Per Thorsheim, 45, has a self-described “insane” interest in passwords. As one of the world’s foremost security consultants focused solely on passwords, Thorsheim is the founder of PasswordsCon, the respected academic conference where international password security experts gather twice per year in Las Vegas and Europe. He spoke with us from his home in Bergen, Norway.
What ignited this enthusiasm and passion you have for password technology?
In 2001 I was working for PwC doing penetration testing on an office of a Fortune 100 company. We gained building access by wearing black suits and saying we were auditors. By 8:30 a.m. we got into the company system via a simple RJ45 Ethernet wall port. We quickly identified a list of all user account names in their entire domain and began trying to gain access to their accounts with two dummy passwords: the company name and ‘password’. One user of the ‘password’ password was a member of domain administration root in their Windows domain. Just like that, we had access to the entire company, a Fortune 100 company no less. That haunted me. The rest with me is history.
With everything we know about the dangers of poor password practices, why is there so much bad password ‘hygiene’ today?
It really is not difficult to get to a secure level of password practice, but there are real challenges getting there. Several years ago I was helping my mother, a retired nurse, with a computer problem on her work laptop. She told me her password and I was shocked as it was one of the easiest to hack. I asked her why she uses it and she said, “Because our system and the IT people at work accept it.” That is, it met their minimum standards. So when people blame end users for bad password practices, that is just wrong for the most part. Organizations need to look at their own policies and rules.
So end users do what is easiest for them?
Of course. They want to get their job done, right? Imagine if they have to change passwords every month and create multiple passwords that no one could possibly remember. Research in Sweden and Norway puts the number of passwords needed to access all different systems for people over 18 years old at 20-25 passwords! So password practices come down to a matter of usability. If it gets in the way of people getting their work done, of course they will default to the easiest practices available.
Such as using the same password for multiple systems?
Yes, but don’t necessarily believe all the statistics and research you read about that. I have done both anecdotal and online research into this matter. What I found is that users often think they are using the same password, say Wednesday1. But in fact use a variant to get into different systems, such as wednesday1 or WeDnEsDaY1.
Would you say it is wrong to use the same password across multiple systems?
No, not necessarily. I do it. But, I have also undertaken a risk analysis, which is really important for individuals and businesses to do. For example I have several systems here at home in Bergen. They are not interconnected and can only be hacked if someone actually comes to my house and takes them. However I know what is on them, and it isn’t worth taking, like a Linux test system I use. So you need to apply some intelligent risk analysis before you go off crying wolf about all passwords needing to be impossibly long and complicated and unique. That is stupidity and paranoia. On the other hand, with your passwords you have to pay close attention to any compliance or regulations that mandate certain password policies. Some of the things these regulations make you do might seem crazy and over the top. But if you go to court because you haven’t complied, that craziness is irrelevant. All that matters is that you didn’t do what you were told.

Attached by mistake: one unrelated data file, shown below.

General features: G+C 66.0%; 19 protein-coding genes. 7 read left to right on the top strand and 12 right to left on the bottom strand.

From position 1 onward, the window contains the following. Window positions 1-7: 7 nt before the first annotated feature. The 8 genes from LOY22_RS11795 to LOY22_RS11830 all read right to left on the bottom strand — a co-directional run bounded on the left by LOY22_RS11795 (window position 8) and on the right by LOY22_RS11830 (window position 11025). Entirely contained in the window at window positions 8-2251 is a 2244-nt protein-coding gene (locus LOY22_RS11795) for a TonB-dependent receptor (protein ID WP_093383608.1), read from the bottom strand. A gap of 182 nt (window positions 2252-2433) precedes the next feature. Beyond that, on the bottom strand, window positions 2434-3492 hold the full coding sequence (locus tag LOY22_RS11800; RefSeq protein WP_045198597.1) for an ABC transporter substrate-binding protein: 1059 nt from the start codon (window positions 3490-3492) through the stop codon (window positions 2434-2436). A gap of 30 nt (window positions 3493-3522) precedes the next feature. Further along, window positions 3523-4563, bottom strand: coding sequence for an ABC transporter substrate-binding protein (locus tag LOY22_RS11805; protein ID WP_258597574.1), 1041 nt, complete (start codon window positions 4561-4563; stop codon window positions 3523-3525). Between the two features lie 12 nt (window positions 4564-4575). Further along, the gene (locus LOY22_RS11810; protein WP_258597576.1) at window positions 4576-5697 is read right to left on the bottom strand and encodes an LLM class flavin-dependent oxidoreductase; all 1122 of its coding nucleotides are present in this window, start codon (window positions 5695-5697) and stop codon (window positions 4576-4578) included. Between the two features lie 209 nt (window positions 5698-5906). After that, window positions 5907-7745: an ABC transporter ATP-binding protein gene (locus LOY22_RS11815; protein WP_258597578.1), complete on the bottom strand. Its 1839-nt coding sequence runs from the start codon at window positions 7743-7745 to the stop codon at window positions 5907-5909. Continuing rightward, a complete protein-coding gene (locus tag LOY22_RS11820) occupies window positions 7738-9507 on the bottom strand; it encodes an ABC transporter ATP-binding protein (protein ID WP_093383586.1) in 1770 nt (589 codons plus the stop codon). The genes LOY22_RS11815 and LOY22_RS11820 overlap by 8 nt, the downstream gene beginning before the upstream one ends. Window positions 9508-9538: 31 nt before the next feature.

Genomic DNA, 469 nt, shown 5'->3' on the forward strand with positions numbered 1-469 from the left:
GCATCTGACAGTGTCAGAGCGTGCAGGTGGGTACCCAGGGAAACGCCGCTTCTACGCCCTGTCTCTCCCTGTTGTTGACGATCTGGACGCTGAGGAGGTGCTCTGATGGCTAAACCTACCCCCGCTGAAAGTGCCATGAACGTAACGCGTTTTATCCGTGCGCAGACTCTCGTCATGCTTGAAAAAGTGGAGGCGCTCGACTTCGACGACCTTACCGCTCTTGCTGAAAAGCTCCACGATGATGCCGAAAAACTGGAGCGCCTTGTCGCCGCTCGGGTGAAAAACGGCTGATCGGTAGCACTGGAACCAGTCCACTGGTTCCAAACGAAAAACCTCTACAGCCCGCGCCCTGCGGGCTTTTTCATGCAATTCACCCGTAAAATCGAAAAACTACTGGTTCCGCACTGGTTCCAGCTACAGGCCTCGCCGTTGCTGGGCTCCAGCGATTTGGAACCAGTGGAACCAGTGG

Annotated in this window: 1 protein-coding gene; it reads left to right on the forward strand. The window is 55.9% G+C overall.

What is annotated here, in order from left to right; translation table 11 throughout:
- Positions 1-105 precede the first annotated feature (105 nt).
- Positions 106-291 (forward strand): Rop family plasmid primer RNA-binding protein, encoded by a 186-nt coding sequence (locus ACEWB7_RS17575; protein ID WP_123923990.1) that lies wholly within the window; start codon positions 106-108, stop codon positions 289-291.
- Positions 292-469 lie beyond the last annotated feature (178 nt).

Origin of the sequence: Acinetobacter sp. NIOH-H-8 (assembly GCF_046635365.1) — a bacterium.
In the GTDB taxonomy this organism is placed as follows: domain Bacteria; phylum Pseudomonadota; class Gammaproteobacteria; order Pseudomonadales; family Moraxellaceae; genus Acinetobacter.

Do you have general recommendations or a ‘wish list’ for password best practices?
Many organizations have different password policies for different systems, with different password length requirements, different password change timeframes, and so on. I see no logical reason for this in most cases. Usability takes a hit as productivity drops and users make call after call to the helpdesk for password support. Implement one password policy across all systems and you’ll get a large productivity gain. Again, it isn’t the end users that are the problem here. It’s bad internal policies. The helpdesk is not the security department. To avoid repeated calls from users who forgot passwords, what will the helpdesk do? They’ll give them easy-to-remember passwords that happen to comply with the policy! Easy to remember means easy to hack.
Write policies that you can actually enforce and which are auditable. Otherwise, they are useless if a breach happens and you need to defend what you have in place. You cannot do that if you cannot audit it. So you have a policy that says ‘don’t use the same password on multiple systems.” Great. But can you enforce that? Can you measure its effectiveness? No!** Think things through. Planning and common sense will go a long way.
**Footnote from Keeper: Keeper Business provides auditing capabilities to see which employees are using the same password across multiple systems.